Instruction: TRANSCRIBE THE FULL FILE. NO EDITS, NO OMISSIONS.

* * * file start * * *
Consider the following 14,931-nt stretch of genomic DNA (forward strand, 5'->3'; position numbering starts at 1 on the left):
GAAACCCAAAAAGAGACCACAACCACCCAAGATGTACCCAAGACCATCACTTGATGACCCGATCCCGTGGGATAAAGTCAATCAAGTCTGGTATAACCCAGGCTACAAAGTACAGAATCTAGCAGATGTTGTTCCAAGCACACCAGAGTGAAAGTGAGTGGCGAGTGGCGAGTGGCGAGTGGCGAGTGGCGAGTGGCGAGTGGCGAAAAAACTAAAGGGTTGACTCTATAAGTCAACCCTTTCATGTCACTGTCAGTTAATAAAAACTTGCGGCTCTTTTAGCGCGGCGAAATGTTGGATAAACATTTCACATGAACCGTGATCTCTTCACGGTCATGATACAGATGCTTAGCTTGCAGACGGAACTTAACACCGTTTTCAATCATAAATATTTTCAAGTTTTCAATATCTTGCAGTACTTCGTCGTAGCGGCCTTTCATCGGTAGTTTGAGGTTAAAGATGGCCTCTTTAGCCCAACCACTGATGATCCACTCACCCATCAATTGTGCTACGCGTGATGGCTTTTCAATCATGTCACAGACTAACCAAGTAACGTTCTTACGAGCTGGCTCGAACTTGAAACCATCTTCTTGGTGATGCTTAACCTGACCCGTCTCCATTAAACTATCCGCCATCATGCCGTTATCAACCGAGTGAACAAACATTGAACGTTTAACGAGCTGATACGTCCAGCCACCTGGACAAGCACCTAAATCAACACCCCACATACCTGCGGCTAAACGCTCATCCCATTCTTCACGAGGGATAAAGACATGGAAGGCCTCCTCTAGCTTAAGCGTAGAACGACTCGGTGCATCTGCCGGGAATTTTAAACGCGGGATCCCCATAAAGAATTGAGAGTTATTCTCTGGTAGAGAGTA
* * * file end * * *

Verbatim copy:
Consider the following 14,931-nt stretch of genomic DNA (forward strand, 5'->3'; position numbering starts at 1 on the left):
GAAACCCAAAAAGAGACCACAACCACCCAAGATGTACCCAAGACCATCACTTGATGACCCGATCCCGTGGGATAAAGTCAATCAAGTCTGGTATAACCCAGGCTACAAAGTACAGAATCTAGCAGATGTTGTTCCAAGCACACCAGAGTGAAAGTGAGTGGCGAGTGGCGAGTGGCGAGTGGCGAGTGGCGAGTGGCGAGTGGCGAAAAAACTAAAGGGTTGACTCTATAAGTCAACCCTTTCATGTCACTGTCAGTTAATAAAAACTTGCGGCTCTTTTAGCGCGGCGAAATGTTGGATAAACATTTCACATGAACCGTGATCTCTTCACGGTCATGATACAGATGCTTAGCTTGCAGACGGAACTTAACACCGTTTTCAATCATAAATATTTTCAAGTTTTCAATATCTTGCAGTACTTCGTCGTAGCGGCCTTTCATCGGTAGTTTGAGGTTAAAGATGGCCTCTTTAGCCCAACCACTGATGATCCACTCACCCATCAATTGTGCTACGCGTGATGGCTTTTCAATCATGTCACAGACTAACCAAGTAACGTTCTTACGAGCTGGCTCGAACTTGAAACCATCTTCTTGGTGATGCTTAACCTGACCCGTCTCCATTAAACTATCCGCCATCATGCCGTTATCAACCGAGTGAACAAACATTGAACGTTTAACGAGCTGATACGTCCAGCCACCTGGACAAGCACCTAAATCAACACCCCACATACCTGCGGCTAAACGCTCATCCCATTCTTCACGAGGGATAAAGACATGGAAGGCCTCCTCTAGCTTAAGCGTAGAACGACTCGGTGCATCTGCCGGGAATTTTAAACGCGGGATCCCCATAAAGAATTGAGAGTTATTCTCTGGTAGAGAGTA